A large 2017 review looked at the risk of heart-related deaths in women diagnosed with breast cancer between 2010 and 2015. From this data as well as other studies, researchers tried to estimate the impact of radiation therapy on future heart disease and compare this with the benefits of radiation in reducing recurrence and breast cancer-related deaths.

It was found that the benefits of radiation therapy on breast cancer survival outweighed the estimated risk of heart disease related to radiation. There was one exception, however, and in people who smoke the risk of radiation-related heart disease may outweigh its benefits for cancer. Altogether, radiation therapy was estimated to increase the risk of heart disease by around 30 percent.

Respiratory Gating: Does It Work?

Respiratory gating is a method of changing the shape of the chest in order to minimize exposure of the heart to radiation. Respiratory gating and breath hold radiation therapy are a technique in which a person takes a large breath of air and holds it while the radiation beam is directed at the breast. This breast holding is required for around 20 to 30 seconds, repeated several times during each radiation therapy visit.

According to a 2016 study, the deep inspiration breath-hold technique reduced the amount of radiation the heart received (mean heart dose) by about 50 to 60 percent relative to the heart dose of radiation in people who breathed normally and spontaneously throughout the session. Some people were able to control their breathing enough that there was minimal to no radiation reaching their heart. There are several variations of the technique including Active Breathing Control or the ABC system.

Other techniques have been tried to reduce the dose of radiation delivered to the heart, but often result in a lower (and less protective) amount of radiation being delivered to the breast tissue and chest wall. With respiratory gating and breathe hold, radiation oncologists were able to reduce the impact on the heart without having to reduce the dose of radiation.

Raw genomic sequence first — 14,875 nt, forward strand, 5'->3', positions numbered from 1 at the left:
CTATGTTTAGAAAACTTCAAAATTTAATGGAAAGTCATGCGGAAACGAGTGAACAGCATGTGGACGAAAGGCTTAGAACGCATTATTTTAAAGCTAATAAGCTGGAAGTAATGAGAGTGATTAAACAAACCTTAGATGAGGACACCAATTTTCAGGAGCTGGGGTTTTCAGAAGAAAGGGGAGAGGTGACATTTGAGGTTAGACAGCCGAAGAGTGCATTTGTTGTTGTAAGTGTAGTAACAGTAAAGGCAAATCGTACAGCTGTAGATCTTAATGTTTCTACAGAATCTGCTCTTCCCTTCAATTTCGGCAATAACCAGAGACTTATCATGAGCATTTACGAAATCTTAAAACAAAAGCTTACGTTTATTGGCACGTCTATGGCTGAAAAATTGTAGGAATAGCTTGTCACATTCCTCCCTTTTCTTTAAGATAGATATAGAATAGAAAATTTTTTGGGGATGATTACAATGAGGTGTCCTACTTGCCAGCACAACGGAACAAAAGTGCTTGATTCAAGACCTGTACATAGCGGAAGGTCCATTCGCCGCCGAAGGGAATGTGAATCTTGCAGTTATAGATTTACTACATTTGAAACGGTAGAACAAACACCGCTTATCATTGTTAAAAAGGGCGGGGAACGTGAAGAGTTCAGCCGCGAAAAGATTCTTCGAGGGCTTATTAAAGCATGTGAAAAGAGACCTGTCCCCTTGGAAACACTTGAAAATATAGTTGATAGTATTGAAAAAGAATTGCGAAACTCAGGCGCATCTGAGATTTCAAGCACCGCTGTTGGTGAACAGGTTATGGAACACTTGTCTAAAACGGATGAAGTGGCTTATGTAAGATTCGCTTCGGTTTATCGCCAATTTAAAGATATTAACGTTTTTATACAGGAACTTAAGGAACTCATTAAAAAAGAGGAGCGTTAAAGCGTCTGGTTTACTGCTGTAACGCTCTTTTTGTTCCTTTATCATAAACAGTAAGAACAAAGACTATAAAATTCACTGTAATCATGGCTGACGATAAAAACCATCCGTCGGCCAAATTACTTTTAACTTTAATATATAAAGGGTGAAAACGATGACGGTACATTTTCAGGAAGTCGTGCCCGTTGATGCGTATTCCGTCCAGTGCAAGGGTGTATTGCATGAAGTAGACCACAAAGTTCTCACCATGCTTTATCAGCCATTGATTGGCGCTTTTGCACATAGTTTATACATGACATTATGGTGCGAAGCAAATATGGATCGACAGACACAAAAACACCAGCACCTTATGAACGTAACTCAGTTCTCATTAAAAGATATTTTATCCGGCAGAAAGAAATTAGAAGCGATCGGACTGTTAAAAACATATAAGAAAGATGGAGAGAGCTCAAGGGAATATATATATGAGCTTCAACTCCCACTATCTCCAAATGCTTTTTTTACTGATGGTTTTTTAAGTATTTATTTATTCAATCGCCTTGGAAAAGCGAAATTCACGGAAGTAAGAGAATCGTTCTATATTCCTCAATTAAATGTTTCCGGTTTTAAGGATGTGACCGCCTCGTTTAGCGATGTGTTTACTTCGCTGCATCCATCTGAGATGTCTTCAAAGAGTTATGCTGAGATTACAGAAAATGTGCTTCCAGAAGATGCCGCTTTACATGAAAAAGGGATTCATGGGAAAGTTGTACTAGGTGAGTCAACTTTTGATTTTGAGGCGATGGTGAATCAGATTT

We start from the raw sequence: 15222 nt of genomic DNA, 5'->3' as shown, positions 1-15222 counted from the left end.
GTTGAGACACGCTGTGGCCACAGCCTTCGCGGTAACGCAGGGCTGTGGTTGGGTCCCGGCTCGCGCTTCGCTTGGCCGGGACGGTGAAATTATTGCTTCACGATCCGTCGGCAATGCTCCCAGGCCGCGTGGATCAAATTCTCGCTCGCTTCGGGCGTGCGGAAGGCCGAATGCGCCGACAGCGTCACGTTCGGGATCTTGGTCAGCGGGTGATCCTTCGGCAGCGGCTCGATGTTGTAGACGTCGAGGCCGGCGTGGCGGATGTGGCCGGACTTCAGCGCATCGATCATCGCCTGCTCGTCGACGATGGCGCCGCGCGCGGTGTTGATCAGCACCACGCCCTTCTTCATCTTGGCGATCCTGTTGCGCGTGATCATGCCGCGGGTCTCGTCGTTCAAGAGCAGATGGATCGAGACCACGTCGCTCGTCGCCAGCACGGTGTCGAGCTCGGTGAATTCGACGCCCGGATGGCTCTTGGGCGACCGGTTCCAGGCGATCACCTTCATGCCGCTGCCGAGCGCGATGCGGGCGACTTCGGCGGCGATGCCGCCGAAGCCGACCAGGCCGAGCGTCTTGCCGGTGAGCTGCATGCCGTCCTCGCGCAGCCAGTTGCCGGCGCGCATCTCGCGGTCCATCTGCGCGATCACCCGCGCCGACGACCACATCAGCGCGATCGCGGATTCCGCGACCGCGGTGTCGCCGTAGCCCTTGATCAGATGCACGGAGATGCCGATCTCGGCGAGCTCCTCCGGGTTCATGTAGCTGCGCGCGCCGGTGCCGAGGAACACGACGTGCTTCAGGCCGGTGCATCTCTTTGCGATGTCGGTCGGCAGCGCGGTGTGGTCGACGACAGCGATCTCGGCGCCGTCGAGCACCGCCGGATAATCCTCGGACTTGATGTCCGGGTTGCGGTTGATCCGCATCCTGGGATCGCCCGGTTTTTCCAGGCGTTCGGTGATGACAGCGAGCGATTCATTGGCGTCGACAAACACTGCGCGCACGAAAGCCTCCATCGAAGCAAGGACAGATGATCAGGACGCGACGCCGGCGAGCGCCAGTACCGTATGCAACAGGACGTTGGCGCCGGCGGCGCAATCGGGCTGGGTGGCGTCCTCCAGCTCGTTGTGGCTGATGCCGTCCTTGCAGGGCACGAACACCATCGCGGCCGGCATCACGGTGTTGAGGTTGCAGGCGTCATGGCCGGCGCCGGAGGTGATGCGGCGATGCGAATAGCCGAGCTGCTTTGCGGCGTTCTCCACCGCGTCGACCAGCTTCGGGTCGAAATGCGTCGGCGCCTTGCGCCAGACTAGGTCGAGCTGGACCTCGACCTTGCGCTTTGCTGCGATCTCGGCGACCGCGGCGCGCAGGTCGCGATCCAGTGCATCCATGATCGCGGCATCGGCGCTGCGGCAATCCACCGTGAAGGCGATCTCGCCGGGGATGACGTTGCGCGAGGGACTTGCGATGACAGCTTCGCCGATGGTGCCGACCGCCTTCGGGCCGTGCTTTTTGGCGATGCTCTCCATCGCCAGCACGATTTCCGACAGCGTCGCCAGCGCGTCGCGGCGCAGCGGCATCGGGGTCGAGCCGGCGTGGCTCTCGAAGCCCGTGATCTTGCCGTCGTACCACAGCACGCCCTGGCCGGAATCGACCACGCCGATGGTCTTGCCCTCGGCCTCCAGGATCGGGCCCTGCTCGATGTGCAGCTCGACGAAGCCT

What Can You Expect During Your Treatments?

The first step in respiratory gating will be your treatment planning with your radiation oncologist to determine where radiation will be given and at what dose (called a dosimetric plan). During this planning stage, your radiation oncologist will make measurements and test the ability of respiratory gating to lower the amount of radiation delivered to your heart.

The procedure is tolerated quite well and roughly 80 percent of people are able to control their breathing and hold their breath for the amount of time needed. Some people have pictured themselves swimming a lap in a pool underwater as they do the breathing. During your session, a feedback system such as audio-visual biofeedback is often set up to tell you when to breathe normally and when to hold your breath. 

Limitations of Respiratory Gating and Breath Hold

As noted earlier, respiratory gating is usually well tolerated and many people are able to hold their breath for the duration of time needed. There are some limitations, however, and it was found that some people (less than 20 percent) found it difficult to keep their inspiration level within the particular range chosen.